NE Scotland, Orkney & Shetland

Trump golf course urination case starts

Rohan Beyts
Image caption Rohan Beyts' case is being heard in Edinburgh

A privacy case against Trump International Golf Clubs Scotland is under way at a small claims court.

Rohan Beyts is accusing the company of breaching data protection law by filming her without her permission or notice.

She claims she was filmed by male employees as she urinated in sand dunes while out walking at the Menie Estate in Aberdeenshire a year ago.

Trump International has denied the claims.

The company was run by Donald Trump before he became the US president.

Medical condition

Ms Beyts told the court in Edinburgh that she had gone walking with a friend in April last year and had to pass through the Trump International Golf Club to get access to the beach.

The 62-year-old said that while on the beach she had gone into the dunes after realising that, due to a medical condition, she needed the toilet urgently.

Image caption Donald Trump ran the company before he became US president

She said she had taken notice of Mountaineering Scotland's guidelines for what to do if you need to urinate outside, and that she would have been horrified if anyone had seen her.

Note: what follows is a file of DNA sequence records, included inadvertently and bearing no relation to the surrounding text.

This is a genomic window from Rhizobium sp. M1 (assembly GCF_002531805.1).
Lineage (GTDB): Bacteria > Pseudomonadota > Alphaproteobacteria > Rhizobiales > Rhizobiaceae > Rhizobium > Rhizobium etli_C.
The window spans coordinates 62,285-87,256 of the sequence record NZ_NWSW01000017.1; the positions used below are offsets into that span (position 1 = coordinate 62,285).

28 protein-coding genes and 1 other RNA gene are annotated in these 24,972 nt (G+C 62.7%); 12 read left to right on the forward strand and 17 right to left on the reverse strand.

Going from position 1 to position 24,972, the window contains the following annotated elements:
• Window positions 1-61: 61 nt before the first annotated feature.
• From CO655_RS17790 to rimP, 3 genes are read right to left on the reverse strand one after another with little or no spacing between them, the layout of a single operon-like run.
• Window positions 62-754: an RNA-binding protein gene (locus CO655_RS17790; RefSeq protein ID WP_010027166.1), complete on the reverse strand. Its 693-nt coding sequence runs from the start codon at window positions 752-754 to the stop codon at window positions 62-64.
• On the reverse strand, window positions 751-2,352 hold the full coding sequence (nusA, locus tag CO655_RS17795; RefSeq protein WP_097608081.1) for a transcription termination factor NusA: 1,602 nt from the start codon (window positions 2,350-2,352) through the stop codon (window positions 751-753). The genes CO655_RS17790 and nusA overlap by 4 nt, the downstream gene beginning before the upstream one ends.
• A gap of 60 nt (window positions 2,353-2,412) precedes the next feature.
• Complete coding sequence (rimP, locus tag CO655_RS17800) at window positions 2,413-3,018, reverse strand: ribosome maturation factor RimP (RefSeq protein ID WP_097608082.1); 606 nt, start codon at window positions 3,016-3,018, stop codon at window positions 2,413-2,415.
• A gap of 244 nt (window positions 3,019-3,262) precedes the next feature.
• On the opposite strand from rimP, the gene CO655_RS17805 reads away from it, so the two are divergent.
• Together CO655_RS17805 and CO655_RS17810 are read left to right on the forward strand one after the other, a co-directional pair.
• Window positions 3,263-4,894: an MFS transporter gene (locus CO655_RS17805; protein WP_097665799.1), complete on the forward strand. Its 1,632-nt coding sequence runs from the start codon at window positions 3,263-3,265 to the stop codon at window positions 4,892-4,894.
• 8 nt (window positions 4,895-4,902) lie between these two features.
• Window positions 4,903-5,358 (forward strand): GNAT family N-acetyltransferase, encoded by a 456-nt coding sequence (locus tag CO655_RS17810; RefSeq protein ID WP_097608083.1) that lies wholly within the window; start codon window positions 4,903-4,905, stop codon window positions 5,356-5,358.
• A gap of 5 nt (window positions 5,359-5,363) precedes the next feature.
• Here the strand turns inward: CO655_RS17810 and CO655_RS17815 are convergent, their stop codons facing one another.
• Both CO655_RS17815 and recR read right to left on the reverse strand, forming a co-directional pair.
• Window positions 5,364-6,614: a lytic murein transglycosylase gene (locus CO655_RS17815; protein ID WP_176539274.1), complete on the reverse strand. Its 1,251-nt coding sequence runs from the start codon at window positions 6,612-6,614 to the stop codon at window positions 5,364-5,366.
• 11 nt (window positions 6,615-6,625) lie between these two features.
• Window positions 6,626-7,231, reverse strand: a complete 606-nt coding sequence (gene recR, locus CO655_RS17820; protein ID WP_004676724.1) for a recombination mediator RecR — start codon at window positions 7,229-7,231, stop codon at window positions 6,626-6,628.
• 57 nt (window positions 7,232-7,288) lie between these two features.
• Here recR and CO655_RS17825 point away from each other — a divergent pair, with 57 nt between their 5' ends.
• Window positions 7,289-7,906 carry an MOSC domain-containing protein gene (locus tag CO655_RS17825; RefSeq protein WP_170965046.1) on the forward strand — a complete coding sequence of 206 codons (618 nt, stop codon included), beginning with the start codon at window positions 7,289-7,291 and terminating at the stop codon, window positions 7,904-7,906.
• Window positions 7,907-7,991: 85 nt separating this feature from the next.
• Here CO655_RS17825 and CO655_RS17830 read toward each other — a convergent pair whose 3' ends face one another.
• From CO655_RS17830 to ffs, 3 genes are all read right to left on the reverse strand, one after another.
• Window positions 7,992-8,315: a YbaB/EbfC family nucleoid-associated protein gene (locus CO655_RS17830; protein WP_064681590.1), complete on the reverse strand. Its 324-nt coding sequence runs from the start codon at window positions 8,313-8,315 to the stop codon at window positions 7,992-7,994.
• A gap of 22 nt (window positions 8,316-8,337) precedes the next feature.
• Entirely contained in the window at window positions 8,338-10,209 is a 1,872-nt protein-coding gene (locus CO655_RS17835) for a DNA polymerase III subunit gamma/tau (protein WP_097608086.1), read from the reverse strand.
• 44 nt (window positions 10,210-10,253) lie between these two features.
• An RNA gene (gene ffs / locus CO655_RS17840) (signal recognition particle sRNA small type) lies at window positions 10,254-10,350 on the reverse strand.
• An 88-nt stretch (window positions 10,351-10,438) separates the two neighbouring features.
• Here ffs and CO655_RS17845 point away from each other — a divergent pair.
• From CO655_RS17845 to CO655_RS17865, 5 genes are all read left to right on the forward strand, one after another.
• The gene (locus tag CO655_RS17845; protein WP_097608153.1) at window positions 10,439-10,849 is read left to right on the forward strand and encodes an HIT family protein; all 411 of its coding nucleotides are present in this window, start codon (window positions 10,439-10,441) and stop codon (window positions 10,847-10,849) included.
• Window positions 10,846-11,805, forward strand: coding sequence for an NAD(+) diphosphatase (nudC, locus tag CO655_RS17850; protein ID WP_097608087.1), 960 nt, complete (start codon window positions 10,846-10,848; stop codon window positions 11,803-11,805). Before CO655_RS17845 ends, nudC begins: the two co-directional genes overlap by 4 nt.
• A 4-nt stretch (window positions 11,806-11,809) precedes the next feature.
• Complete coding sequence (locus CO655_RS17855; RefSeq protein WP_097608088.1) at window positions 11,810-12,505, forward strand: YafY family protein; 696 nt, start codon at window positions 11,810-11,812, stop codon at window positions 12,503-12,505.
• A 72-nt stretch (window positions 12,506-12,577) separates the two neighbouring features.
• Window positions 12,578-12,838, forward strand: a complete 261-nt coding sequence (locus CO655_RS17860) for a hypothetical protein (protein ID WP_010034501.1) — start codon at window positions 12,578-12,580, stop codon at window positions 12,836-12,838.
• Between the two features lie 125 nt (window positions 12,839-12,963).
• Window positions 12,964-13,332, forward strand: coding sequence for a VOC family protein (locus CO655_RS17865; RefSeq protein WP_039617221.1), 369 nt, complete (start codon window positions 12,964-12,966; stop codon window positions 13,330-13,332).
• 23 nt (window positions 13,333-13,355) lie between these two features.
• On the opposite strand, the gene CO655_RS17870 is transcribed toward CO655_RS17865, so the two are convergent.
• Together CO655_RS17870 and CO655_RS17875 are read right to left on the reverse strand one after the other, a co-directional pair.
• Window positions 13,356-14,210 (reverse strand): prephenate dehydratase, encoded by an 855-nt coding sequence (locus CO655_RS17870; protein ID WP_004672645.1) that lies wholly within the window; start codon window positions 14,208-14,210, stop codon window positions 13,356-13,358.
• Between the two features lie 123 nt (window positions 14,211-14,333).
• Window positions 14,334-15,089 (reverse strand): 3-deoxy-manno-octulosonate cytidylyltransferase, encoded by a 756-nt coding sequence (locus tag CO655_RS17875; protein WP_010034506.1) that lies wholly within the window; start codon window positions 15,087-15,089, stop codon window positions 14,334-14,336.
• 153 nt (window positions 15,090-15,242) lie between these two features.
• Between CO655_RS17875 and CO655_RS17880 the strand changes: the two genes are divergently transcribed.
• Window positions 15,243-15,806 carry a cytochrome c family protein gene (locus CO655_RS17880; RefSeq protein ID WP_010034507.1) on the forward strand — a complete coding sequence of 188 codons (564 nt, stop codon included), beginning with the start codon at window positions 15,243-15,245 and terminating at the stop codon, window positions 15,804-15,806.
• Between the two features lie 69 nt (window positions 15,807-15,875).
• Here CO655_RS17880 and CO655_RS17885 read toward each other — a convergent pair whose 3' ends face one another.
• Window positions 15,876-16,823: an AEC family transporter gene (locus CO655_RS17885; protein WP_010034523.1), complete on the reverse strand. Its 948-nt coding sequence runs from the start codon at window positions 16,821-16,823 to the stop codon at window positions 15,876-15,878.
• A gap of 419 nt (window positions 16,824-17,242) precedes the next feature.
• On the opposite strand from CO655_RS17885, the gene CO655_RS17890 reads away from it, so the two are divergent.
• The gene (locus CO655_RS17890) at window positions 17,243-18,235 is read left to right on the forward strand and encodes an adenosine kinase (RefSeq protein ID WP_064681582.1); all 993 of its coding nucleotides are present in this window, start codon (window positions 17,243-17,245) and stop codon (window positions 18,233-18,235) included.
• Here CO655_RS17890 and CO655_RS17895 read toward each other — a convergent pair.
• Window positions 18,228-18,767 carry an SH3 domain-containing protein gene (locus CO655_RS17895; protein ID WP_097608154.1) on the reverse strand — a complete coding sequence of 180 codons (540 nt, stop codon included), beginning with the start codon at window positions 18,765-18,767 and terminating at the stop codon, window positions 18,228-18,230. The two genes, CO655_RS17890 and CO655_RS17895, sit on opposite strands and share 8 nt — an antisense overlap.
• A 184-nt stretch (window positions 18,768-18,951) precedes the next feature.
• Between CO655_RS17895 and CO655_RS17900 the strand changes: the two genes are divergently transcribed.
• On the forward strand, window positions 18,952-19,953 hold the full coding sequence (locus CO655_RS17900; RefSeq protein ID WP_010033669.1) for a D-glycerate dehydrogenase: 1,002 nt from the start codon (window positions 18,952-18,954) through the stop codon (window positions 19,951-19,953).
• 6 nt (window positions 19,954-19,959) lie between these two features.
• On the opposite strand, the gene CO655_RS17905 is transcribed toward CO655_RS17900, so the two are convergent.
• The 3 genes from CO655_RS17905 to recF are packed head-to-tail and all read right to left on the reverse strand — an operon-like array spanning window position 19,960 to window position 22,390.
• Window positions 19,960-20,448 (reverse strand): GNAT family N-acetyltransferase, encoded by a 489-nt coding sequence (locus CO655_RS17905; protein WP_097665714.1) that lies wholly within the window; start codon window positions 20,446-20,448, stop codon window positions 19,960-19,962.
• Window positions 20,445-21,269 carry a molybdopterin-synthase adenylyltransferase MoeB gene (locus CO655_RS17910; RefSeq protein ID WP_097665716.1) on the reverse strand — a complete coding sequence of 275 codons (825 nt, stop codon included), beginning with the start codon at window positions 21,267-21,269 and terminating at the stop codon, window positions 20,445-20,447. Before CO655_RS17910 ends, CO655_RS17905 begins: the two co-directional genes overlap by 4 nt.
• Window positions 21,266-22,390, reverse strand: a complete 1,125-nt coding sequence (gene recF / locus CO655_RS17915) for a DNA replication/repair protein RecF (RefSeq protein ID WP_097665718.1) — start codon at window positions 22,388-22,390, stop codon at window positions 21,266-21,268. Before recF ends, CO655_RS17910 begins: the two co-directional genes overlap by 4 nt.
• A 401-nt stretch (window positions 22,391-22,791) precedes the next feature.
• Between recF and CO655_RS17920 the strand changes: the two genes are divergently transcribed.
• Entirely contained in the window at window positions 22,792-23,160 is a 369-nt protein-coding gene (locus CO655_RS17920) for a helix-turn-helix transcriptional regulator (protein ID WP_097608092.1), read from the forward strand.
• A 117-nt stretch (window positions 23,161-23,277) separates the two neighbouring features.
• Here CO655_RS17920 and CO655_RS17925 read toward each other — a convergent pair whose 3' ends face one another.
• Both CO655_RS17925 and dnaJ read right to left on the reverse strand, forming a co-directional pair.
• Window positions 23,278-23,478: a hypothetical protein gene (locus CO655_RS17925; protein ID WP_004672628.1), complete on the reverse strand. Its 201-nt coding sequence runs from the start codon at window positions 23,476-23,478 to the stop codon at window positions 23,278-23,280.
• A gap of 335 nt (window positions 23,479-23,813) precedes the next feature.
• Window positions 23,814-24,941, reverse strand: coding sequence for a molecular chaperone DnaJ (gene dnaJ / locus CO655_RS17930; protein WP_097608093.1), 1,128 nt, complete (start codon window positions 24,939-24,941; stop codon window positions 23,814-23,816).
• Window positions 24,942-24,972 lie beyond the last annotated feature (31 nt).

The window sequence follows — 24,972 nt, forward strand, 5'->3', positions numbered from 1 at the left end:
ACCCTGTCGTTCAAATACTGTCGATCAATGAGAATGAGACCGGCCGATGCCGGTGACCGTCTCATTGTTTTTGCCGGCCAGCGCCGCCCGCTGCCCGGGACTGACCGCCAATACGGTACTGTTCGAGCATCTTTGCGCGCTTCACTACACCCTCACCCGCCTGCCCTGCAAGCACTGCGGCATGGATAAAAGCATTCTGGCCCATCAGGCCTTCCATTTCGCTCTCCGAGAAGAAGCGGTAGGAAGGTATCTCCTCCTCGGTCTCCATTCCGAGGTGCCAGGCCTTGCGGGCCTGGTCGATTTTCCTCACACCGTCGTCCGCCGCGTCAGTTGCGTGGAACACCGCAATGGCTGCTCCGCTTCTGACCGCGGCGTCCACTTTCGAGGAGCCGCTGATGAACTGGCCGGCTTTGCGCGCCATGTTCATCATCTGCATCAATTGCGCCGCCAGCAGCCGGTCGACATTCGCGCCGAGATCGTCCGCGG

Ms Beyts, from Montrose in Angus, told the court: "I needed to go as a matter of urgency. I was crouching down in the dune area. I was covered by Marram grass once I crouched down.

"There was no golfers visible."

'Bullying act'

The retired social worker also said the civil action was about a "mixture of things."

She added: "Don't be intimidated. Please exercise your right to roam. And it's about not being bullied. I feel being filmed secretly is a bullying act."

Three days after the incident, police officers arrived at her house to charge her with urinating in a public place that could cause annoyance.

After speaking to police on a further occasion, she was told three men had mobile phone footage of her urinating.

The court also heard from the golf course irrigation technician who said he had taken a photograph with his mobile phone of Ms Beyts urinating.

'Criminal offence'

But Edward Irvine, 23, said he had not filmed Ms Beyts.

He added: "I took her picture for evidence that she was urinating in a public place. I believed that it was a criminal offence to do that."

Mr Irvine then gave a statement about what he had witnessed to a police officer.

The green keeper also told the court that he had seen golfers urinating on the course. He said those golfers went into bushes before going to the toilet.

He said Ms Beyts did not do this and he was able to photograph her.

Ms Beyts was reported to the procurator fiscal, but no action was taken against her. She in turn launched a claim for damages against Trump International.

The hearing continues.

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